A petition is an informal method by which individuals and groups attempt to influence a change in the law. It is a formal written request to a parliament, demanding action on a particular law. This demand is followed by a collection of signatures. At least one signature is required, but there are usually significantly more than one. A member of parliament (MP) will generally present a petition to a lower house on an issue that falls within that parliament’s powers. The petition and the number of signatures is recorded in Hansard.


Petitions rarely directly lead to a change in the law. However, those with many signatures do force politicians to look at an issue seriously, as it represents the fact that a large number of people feel strongly on a particular issue.

Strengths of petitions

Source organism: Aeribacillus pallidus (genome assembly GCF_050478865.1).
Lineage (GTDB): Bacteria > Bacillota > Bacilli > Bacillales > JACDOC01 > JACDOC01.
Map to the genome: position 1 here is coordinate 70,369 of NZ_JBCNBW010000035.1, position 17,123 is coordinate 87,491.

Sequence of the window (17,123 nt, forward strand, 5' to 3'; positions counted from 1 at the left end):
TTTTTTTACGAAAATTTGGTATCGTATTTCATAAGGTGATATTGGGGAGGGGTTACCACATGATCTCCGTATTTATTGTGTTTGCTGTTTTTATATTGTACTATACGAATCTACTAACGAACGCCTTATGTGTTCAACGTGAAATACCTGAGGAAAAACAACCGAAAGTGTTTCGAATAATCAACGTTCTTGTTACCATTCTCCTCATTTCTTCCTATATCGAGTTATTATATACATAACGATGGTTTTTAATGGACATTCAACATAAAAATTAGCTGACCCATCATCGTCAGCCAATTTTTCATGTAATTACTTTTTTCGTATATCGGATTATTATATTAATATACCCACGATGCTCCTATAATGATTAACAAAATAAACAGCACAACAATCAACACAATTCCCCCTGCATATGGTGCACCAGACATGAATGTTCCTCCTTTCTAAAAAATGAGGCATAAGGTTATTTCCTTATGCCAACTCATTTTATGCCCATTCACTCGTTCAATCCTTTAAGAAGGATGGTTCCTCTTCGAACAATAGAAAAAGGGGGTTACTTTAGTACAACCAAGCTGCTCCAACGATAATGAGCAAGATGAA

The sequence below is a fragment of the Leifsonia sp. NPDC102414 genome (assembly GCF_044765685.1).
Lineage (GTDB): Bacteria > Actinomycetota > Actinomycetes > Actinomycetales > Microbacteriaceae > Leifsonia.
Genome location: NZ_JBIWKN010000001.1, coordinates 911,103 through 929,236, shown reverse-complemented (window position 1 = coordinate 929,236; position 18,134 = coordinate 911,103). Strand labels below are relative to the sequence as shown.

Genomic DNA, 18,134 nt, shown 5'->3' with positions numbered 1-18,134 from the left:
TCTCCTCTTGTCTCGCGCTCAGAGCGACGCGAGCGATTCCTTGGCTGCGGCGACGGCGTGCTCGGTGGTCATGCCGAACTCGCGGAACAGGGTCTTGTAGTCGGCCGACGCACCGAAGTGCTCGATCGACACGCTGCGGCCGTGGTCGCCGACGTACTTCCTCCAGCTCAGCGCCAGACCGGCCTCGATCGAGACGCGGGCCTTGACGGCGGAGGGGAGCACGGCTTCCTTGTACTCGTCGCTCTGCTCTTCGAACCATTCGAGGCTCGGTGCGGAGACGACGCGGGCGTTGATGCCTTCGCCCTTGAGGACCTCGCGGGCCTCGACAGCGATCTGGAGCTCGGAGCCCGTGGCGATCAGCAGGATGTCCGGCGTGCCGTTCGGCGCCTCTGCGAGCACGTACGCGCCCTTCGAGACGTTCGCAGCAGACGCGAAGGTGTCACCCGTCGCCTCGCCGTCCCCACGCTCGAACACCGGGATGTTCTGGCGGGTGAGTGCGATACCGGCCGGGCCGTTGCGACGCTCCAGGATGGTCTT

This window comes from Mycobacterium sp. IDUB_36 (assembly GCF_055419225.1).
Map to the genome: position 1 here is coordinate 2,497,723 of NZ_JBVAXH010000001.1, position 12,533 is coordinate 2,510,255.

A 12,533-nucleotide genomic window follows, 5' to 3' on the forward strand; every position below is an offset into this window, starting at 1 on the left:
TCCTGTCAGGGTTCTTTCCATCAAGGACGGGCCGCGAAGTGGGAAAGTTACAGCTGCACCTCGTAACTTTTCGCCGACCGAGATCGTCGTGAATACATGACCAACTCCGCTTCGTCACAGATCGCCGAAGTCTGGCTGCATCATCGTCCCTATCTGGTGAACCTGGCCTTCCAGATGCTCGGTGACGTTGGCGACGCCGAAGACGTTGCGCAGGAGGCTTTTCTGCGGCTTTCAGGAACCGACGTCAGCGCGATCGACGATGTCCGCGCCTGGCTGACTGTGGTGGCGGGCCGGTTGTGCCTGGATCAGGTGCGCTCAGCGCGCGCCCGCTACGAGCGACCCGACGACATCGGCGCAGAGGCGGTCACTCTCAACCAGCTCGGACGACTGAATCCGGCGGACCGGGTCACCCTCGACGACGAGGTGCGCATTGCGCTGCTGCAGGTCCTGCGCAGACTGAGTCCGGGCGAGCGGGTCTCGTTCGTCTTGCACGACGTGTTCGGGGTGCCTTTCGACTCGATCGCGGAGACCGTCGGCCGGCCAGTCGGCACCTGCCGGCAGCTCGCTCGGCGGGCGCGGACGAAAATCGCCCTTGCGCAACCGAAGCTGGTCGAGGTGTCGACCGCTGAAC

• Enable citizens to have their views expressed in parliament
  • The greater the number of signatures, the more likely a petition is to influence change in the law

Weaknesses of petitions

  • Once they have been presented, there is no guarantee that parliament will take action.
  • If a petition does not have a significant number of signatures, parliament will likely dismiss the petition
  • They do not generally attract much media attention, and therefore may not raise awareness of the issue to the general population

Even petitions with a significant number of signatures may not influence change in the law. A petition calling on the Liberal Party to change their broadband policy was signed by 272,035 people, yet was dismissed by Communications Minister Malcolm Turnbull.1

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  1. Nick Paine, “The Liberal Party of Australia: Reconsider your plan for a ‘FTTN’ NBN in favour of a superior ‘FTTH’ NBN”, ; Lucy Battersby, “Malcolm Turnbull gives thumbs down to fibre NBN petition”, September 13 2013,